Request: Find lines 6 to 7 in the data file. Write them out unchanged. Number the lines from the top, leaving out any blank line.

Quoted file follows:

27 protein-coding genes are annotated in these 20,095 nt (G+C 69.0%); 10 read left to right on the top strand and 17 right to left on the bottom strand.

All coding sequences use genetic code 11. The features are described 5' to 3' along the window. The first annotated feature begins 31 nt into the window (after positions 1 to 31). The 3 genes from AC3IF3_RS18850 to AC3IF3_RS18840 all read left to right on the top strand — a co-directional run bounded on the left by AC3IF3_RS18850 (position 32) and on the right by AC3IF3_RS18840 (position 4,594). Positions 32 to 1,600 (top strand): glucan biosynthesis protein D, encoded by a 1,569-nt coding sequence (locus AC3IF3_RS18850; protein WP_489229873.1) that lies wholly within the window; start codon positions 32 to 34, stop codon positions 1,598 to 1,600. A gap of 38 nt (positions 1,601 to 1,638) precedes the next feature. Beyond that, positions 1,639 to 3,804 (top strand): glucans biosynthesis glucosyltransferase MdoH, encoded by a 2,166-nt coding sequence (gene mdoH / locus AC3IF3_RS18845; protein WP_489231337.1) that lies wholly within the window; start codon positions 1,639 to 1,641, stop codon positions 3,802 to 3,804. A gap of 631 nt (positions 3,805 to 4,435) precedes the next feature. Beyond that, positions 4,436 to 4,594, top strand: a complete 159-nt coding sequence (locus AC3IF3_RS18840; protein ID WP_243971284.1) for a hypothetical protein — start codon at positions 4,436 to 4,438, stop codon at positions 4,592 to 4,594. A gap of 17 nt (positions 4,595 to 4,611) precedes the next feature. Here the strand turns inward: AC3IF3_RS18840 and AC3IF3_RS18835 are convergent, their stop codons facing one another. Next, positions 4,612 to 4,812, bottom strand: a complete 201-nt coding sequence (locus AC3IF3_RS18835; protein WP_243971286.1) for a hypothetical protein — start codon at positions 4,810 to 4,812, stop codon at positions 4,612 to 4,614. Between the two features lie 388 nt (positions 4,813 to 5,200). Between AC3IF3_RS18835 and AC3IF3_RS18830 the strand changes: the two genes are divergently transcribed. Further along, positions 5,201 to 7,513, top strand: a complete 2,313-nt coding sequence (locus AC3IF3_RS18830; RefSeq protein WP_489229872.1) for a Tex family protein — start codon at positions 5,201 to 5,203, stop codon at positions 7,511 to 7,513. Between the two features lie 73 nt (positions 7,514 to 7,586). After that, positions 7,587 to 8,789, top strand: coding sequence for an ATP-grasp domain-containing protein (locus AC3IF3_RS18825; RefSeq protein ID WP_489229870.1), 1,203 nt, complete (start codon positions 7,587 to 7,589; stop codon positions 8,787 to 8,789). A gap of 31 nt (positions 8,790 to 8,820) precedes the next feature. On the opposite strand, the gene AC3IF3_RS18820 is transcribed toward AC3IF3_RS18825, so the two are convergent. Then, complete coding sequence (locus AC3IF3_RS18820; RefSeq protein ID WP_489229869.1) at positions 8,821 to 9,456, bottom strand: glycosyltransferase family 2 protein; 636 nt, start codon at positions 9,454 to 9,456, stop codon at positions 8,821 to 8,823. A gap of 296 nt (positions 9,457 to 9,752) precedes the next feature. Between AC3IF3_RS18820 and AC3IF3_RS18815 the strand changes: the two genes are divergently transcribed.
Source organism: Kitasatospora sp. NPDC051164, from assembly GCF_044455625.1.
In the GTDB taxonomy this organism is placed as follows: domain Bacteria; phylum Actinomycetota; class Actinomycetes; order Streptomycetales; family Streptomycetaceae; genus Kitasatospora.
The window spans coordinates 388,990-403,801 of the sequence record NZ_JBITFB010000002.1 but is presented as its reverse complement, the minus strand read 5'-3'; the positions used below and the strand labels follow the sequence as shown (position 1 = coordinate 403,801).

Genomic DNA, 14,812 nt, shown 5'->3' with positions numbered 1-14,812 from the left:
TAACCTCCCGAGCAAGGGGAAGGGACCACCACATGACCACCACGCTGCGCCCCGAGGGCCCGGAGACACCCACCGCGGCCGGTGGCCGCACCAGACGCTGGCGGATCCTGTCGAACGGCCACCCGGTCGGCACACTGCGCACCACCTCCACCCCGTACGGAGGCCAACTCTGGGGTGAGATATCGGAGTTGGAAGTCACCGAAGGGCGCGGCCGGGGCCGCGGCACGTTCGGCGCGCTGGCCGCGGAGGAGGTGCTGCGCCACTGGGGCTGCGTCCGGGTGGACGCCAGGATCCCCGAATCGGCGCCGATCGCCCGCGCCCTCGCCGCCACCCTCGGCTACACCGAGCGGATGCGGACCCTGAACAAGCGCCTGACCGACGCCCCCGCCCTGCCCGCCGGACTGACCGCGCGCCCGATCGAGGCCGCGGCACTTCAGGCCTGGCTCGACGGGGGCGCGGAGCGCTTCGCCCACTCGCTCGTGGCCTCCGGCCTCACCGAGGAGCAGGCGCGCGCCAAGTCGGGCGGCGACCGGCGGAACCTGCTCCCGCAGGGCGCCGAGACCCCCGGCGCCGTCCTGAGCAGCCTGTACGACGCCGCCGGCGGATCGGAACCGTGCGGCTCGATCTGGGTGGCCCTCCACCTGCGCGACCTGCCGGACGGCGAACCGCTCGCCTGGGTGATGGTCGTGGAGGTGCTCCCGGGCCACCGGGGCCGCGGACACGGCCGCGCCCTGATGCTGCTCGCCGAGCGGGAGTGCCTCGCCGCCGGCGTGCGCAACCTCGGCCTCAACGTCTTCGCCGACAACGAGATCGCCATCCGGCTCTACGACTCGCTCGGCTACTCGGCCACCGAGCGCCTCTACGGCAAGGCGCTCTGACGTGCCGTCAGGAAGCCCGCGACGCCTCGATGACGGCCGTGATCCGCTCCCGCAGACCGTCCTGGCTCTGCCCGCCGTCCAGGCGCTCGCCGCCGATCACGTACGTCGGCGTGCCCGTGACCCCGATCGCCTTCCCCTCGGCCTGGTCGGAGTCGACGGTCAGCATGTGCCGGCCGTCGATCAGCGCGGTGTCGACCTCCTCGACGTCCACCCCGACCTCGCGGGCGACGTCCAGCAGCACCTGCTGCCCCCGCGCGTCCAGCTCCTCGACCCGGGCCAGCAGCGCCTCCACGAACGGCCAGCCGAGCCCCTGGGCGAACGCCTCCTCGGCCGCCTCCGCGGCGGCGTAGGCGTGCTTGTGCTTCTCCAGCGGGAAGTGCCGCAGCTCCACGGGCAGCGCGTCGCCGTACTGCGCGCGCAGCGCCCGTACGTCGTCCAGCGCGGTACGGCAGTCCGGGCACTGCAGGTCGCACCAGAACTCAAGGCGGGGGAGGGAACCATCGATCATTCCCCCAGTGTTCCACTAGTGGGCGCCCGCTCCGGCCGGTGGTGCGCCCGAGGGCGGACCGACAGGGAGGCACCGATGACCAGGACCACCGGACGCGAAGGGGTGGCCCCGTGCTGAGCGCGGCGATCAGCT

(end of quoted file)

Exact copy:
Genomic DNA, 14,812 nt, shown 5'->3' with positions numbered 1-14,812 from the left:
TAACCTCCCGAGCAAGGGGAAGGGACCACCACATGACCACCACGCTGCGCCCCGAGGGCCCGGAGACACCCACCGCGGCCGGTGGCCGCACCAGACGCTGGCGGATCCTGTCGAACGGCCACCCGGTCGGCACACTGCGCACCACCTCCACCCCGTACGGAGGCCAACTCTGGGGTGAGATATCGGAGTTGGAAGTCACCGAAGGGCGCGGCCGGGGCCGCGGCACGTTCGGCGCGCTGGCCGCGGAGGAGGTGCTGCGCCACTGGGGCTGCGTCCGGGTGGACGCCAGGATCCCCGAATCGGCGCCGATCGCCCGCGCCCTCGCCGCCACCCTCGGCTACACCGAGCGGATGCGGACCCTGAACAAGCGCCTGACCGACGCCCCCGCCCTGCCCGCCGGACTGACCGCGCGCCCGATCGAGGCCGCGGCACTTCAGGCCTGGCTCGACGGGGGCGCGGAGCGCTTCGCCCACTCGCTCGTGGCCTCCGGCCTCACCGAGGAGCAGGCGCGCGCCAAGTCGGGCGGCGACCGGCGGAACCTGCTCCCGCAGGGCGCCGAGACCCCCGGCGCCGTCCTGAGCAGCCTGTACGACGCCGCCGGCGGATCGGAACCGTGCGGCTCGATCTGGGTGGCCCTCCACCTGCGCGACCTGCCGGACGGCGAACCGCTCGCCTGGGTGATGGTCGTGGAGGTGCTCCCGGGCCACCGGGGCCGCGGACACGGCCGCGCCCTGATGCTGCTCGCCGAGCGGGAGTGCCTCGCCGCCGGCGTGCGCAACCTCGGCCTCAACGTCTTCGCCGACAACGAGATCGCCATCCGGCTCTACGACTCGCTCGGCTACTCGGCCACCGAGCGCCTCTACGGCAAGGCGCTCTGACGTGCCGTCAGGAAGCCCGCGACGCCTCGATGACGGCCGTGATCCGCTCCCGCAGACCGTCCTGGCTCTGCCCGCCGTCCAGGCGCTCGCCGCCGATCACGTACGTCGGCGTGCCCGTGACCCCGATCGCCTTCCCCTCGGCCTGGTCGGAGTCGACGGTCAGCATGTGCCGGCCGTCGATCAGCGCGGTGTCGACCTCCTCGACGTCCACCCCGACCTCGCGGGCGACGTCCAGCAGCACCTGCTGCCCCCGCGCGTCCAGCTCCTCGACCCGGGCCAGCAGCGCCTCCACGAACGGCCAGCCGAGCCCCTGGGCGAACGCCTCCTCGGCCGCCTCCGCGGCGGCGTAGGCGTGCTTGTGCTTCTCCAGCGGGAAGTGCCGCAGCTCCACGGGCAGCGCGTCGCCGTACTGCGCGCGCAGCGCCCGTACGTCGTCCAGCGCGGTACGGCAGTCCGGGCACTGCAGGTCGCACCAGAACTCAAGGCGGGGGAGGGAACCATCGATCATTCCCCCAGTGTTCCACTAGTGGGCGCCCGCTCCGGCCGGTGGTGCGCCCGAGGGCGGACCGACAGGGAGGCACCGATGACCAGGACCACCGGACGCGAAGGGGTGGCCCCGTGCTGAGCGCGGCGATCAGCT